Something very unique about Italy (and perhaps Europe), and startling to an American is the way significant artifacts pop up seemingly out of nowhere in an otherwise "modern" city. In Berlin, it's remnants of the Berlin Wall along with their tragic and intensely interesting history. In Rome, you walk right into the earliest artifacts of Western civilization as we know it. Today, we explored the Roman Forum, Palatine Hill and the Colosseum.
This is where they used to ride the horses, so of course I had to get a picture...
A view of modern Rome and the Colosseum from the Roman Forum (Campitelli.)
The Arch of Constantine (sides) and the Arch of Titus (middle.) The Arch of Constantine has the words instinctu divinitatis, or "inspired by the divine," which relates the story of a vision of God that Constantine had before he was victorious in the sign of the cross at the Battle of the Milvian Bridge.
After taking off from Atlanta at 6:00 P.M. on January 18th, we landed in Rome at 9:00 A.M. the next day. This was the view while landing...
After a quick nap at the hotel, we hit the streets of Rome. Not until I visited Italy had I ever had the desire to stop at every street corner to photograph the buildings and car-lined streets. The oval shape on the corner is an image of the Virgin Mary, of which there are about 2,000 on the corners of buildings, in various styles, all around the city. The picturesque pastel and neutral-colored buildings are distinct in color, alternating like a city-wide mosaic... yet they fit perfectly together with similarly shaped rectangular windows, shutters, and intricate molding from another era.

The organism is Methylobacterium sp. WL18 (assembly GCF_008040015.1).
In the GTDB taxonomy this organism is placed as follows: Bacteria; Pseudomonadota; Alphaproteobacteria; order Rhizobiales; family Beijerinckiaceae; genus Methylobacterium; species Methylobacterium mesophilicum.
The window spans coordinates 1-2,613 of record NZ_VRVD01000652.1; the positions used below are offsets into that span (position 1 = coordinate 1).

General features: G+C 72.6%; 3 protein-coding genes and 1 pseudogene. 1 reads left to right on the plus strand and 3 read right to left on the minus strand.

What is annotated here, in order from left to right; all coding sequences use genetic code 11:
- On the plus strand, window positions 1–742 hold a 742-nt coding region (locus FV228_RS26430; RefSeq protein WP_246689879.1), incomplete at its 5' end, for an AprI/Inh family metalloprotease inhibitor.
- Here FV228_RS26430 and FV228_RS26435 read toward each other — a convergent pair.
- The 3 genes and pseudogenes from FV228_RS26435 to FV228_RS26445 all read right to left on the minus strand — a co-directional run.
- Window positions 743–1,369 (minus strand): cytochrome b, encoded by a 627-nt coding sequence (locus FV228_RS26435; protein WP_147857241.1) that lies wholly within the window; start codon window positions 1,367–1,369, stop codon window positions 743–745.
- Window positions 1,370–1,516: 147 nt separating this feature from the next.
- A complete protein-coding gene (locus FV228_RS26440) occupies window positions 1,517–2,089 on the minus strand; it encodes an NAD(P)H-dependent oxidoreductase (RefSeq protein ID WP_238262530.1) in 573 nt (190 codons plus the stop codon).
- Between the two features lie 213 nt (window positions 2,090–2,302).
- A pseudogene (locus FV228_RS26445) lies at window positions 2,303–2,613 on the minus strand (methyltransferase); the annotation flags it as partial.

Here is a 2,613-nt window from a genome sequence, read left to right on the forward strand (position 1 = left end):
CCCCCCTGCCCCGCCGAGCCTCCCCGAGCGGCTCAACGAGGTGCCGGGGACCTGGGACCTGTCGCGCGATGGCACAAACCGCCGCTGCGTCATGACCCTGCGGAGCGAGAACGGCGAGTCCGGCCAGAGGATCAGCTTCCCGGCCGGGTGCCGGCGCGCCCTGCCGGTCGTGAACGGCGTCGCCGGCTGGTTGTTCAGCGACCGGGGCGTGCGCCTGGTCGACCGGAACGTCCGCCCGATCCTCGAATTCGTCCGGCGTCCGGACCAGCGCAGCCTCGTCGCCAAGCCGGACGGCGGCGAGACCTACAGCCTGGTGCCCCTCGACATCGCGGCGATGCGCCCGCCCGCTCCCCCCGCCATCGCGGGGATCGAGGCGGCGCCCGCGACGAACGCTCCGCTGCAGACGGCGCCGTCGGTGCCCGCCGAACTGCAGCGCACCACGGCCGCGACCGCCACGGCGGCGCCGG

Our first stop was a local church: Basilica di San Pietro in Vincoli. The basilica houses Michelangelo's Moses. While the grandiose marble sculpture seemed to be the main tourist attraction, something else caught my eye. A relic of St. Peter the Apostle - the chains which imprisoned him in Rome before he was martyred - rested here. That sight was the highlight of my day.
Next, we walked right in to Vatican City, visiting one of the four basilicas within it: Santa Maria Maggiore. The mosaic floors were typical of the Medieval era. Regina Pacis, the statue of Madonna and Child with Mary holding out her hand, was commissioned at the end of the First World War as a symbol of a call to peace. I took a picture with my pocket rosary at the request of Ethan, who I purchased it from on Etsy.
Finally, we visited Basilica of Santa Maria degli Angeli e dei Martiri. It was beautiful and surprisingly large and grandiose, considering the outside was the dilapidated brick of Roman ruins. Before it was a church, it was a social gathering place. I thought the modern "crucifix" on the door was interesting, and I loved the trinity painting on the inside. I was able to capture a Roman sunset at the end of my first day.